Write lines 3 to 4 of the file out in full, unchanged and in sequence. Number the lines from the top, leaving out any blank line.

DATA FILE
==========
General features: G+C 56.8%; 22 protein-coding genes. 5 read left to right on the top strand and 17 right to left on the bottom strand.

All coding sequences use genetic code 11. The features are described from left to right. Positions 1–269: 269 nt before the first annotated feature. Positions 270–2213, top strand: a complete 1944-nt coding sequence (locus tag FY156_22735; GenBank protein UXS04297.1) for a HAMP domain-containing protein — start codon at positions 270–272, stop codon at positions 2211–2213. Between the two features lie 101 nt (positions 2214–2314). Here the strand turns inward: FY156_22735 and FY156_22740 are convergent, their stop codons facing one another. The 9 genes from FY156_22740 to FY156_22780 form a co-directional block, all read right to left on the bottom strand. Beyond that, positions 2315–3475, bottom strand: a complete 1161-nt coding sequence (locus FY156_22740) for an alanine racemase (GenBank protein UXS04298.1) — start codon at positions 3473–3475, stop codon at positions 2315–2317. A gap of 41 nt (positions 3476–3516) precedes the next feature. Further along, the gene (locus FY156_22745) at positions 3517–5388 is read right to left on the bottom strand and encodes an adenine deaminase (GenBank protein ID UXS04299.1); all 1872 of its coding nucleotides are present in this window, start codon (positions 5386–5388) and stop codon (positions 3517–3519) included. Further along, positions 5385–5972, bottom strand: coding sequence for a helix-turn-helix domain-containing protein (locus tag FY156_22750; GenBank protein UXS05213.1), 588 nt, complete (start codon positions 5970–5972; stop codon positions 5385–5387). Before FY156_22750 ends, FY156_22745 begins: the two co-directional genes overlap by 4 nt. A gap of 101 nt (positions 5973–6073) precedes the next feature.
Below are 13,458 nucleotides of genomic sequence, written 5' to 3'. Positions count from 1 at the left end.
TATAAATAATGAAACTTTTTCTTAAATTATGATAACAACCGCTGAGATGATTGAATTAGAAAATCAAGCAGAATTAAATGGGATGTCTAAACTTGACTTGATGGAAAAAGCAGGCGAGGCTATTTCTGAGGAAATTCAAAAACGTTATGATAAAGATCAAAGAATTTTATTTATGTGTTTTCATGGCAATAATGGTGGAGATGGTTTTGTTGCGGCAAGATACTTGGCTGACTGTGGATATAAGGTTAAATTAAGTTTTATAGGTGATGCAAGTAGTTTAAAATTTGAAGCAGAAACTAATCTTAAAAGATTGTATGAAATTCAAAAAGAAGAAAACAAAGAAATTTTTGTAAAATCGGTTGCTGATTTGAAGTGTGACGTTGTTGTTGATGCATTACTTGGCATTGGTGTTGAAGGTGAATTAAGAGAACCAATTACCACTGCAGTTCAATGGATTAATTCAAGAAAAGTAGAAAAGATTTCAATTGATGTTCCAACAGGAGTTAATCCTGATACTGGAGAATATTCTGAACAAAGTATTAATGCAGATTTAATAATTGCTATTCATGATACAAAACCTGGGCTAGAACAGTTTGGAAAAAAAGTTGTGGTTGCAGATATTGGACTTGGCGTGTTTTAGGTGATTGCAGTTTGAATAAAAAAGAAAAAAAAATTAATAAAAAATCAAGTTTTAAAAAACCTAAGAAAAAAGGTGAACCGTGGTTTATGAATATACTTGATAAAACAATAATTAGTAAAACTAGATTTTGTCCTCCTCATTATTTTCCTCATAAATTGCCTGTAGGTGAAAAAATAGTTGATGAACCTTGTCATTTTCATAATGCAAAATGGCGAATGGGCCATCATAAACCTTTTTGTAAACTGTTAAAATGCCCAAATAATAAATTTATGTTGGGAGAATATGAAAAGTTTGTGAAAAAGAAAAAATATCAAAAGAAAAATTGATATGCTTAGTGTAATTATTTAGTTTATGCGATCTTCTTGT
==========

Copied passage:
Below are 13,458 nucleotides of genomic sequence, written 5' to 3'. Positions count from 1 at the left end.
TATAAATAATGAAACTTTTTCTTAAATTATGATAACAACCGCTGAGATGATTGAATTAGAAAATCAAGCAGAATTAAATGGGATGTCTAAACTTGACTTGATGGAAAAAGCAGGCGAGGCTATTTCTGAGGAAATTCAAAAACGTTATGATAAAGATCAAAGAATTTTATTTATGTGTTTTCATGGCAATAATGGTGGAGATGGTTTTGTTGCGGCAAGATACTTGGCTGACTGTGGATATAAGGTTAAATTAAGTTTTATAGGTGATGCAAGTAGTTTAAAATTTGAAGCAGAAACTAATCTTAAAAGATTGTATGAAATTCAAAAAGAAGAAAACAAAGAAATTTTTGTAAAATCGGTTGCTGATTTGAAGTGTGACGTTGTTGTTGATGCATTACTTGGCATTGGTGTTGAAGGTGAATTAAGAGAACCAATTACCACTGCAGTTCAATGGATTAATTCAAGAAAAGTAGAAAAGATTTCAATTGATGTTCCAACAGGAGTTAATCCTGATACTGGAGAATATTCTGAACAAAGTATTAATGCAGATTTAATAATTGCTATTCATGATACAAAACCTGGGCTAGAACAGTTTGGAAAAAAAGTTGTGGTTGCAGATATTGGACTTGGCGTGTTTTAGGTGATTGCAGTTTGAATAAAAAAGAAAAAAAAATTAATAAAAAATCAAGTTTTAAAAAACCTAAGAAAAAAGGTGAACCGTGGTTTATGAATATACTTGATAAAACAATAATTAGTAAAACTAGATTTTGTCCTCCTCATTATTTTCCTCATAAATTGCCTGTAGGTGAAAAAATAGTTGATGAACCTTGTCATTTTCATAATGCAAAATGGCGAATGGGCCATCATAAACCTTTTTGTAAACTGTTAAAATGCCCAAATAATAAATTTATGTTGGGAGAATATGAAAAGTTTGTGAAAAAGAAAAAATATCAAAAGAAAAATTGATATGCTTAGTGTAATTATTTAGTTTATGCGATCTTCTTGT